No, I don’t think so. Not for this novel because this book is for people who are willing to take time to look beyond the surface, who go deep, and who can remember the thrill of settling down to let the magic of a fairy tale seep into their psyche.
Of course, I want to sell a million copies of my book, but only so that I could have more time to creative what I want to create. Choosing to self-publish, self-promote, and self-distribute while single-parenting teenagers and teaching full-time does seem to diminish my chances of hitting the bestseller mark.
Yet truly “owning” my story, both literally and figuratively, is far more satisfying than I ever imagined. I love my book so much that I’m actually I’m happy to have boxes full of yet-to-be sold, sealed with joy, and delivered (yes, via USPS) copies stacked all around my writing space. I love its physical manifestation so much that I’m grateful to the bank and glad to write the checks toward paying off the hefty loan I had to take out to get it printed. I can image my dad snickering at my business sense. Go ahead. I can laugh at it, too. I’m lucky enough to have a day job that I love as much as writing.
People always ask me if this was expensive. They ask how I started a company, designed a website, edited, proofed, published, and marketed while going through a major life transition. I know Anne’s readers expect honesty, so here it goes. Financially speaking, I have excellent credit…and I have become quite talented at justifying expenses that help me grow. For about the price of flying to and participating in Maui’s Writer’s Retreat and Conference (which I’ve always wanted to do) and hanging out on the beach for a few extra days (which any new divorcee seems entitled to), I created a company and produced my books. I missed out on the leis, the sand, and the great company, but I’ve got a very significant book in print.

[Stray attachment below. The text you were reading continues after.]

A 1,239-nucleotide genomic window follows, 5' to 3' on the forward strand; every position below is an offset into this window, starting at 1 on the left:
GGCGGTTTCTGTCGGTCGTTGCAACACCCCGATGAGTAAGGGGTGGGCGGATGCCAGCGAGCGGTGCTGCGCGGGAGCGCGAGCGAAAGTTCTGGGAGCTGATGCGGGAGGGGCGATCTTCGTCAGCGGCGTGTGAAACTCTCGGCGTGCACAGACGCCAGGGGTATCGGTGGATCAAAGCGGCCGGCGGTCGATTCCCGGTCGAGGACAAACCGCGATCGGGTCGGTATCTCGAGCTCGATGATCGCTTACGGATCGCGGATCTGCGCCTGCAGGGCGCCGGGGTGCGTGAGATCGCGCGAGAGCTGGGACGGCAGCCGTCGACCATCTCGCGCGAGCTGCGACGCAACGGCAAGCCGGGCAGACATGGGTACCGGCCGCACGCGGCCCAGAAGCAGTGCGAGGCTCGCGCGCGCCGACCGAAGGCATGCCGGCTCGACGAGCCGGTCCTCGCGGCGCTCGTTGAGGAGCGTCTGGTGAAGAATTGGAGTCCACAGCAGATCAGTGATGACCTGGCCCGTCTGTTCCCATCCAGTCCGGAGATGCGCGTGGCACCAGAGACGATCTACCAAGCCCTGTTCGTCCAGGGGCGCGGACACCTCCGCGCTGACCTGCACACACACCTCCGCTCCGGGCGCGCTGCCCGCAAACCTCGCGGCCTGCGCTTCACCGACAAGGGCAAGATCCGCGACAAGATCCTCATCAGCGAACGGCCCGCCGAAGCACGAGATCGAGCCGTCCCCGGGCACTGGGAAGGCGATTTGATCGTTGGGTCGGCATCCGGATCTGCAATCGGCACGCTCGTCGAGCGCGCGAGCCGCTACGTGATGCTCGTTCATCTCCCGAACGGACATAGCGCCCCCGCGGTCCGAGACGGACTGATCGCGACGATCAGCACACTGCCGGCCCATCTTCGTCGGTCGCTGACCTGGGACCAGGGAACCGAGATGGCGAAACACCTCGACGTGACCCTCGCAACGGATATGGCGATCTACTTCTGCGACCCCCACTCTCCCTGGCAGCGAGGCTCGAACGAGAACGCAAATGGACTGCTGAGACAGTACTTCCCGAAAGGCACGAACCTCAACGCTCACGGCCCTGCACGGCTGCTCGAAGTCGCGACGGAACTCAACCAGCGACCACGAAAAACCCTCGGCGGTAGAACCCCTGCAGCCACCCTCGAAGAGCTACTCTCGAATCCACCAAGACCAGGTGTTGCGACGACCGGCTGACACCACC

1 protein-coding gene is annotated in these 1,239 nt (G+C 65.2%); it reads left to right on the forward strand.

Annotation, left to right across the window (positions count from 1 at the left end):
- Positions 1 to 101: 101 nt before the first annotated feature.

Energetically, I have no idea how I did everything I did to make it happen. At one point, I realized I would never feel fulfilled, no matter how many beautiful seashores I visited or how many more writing classes I took until Cracked Bat was available for people who might want or actually need to read it. All I can say is that I was propelled by the story itself to get it out there. (I also have empathetic, creative sons who cheerfully make their own dinner several nights a week and do their own laundry.)
I truly wish all of Anne’s readers the best of luck in pursuing publication and hope you sell tons of books. But, above all, I urge you to honor your good writing in your heart and then, it will always have the home it really wants.
Janiece Hopper lives in Snohomish, Washington. She met her first garden dwarf on an island in the Pacific Northwest when she was four years old. Thirty years later she met a witch in the same place. As an elementary school teacher, librarian, and book reviewer with an M.Ed. from the University of Washington and a B.A. from California State University, she always struggled with calling fairy tales fiction. Intuit-Lit has resolved her conflict nicely. If Janiece ever goes to another baseball game, she’ll be the woman in the stands, trying to drink a mocha while wearing full catcher’s gear.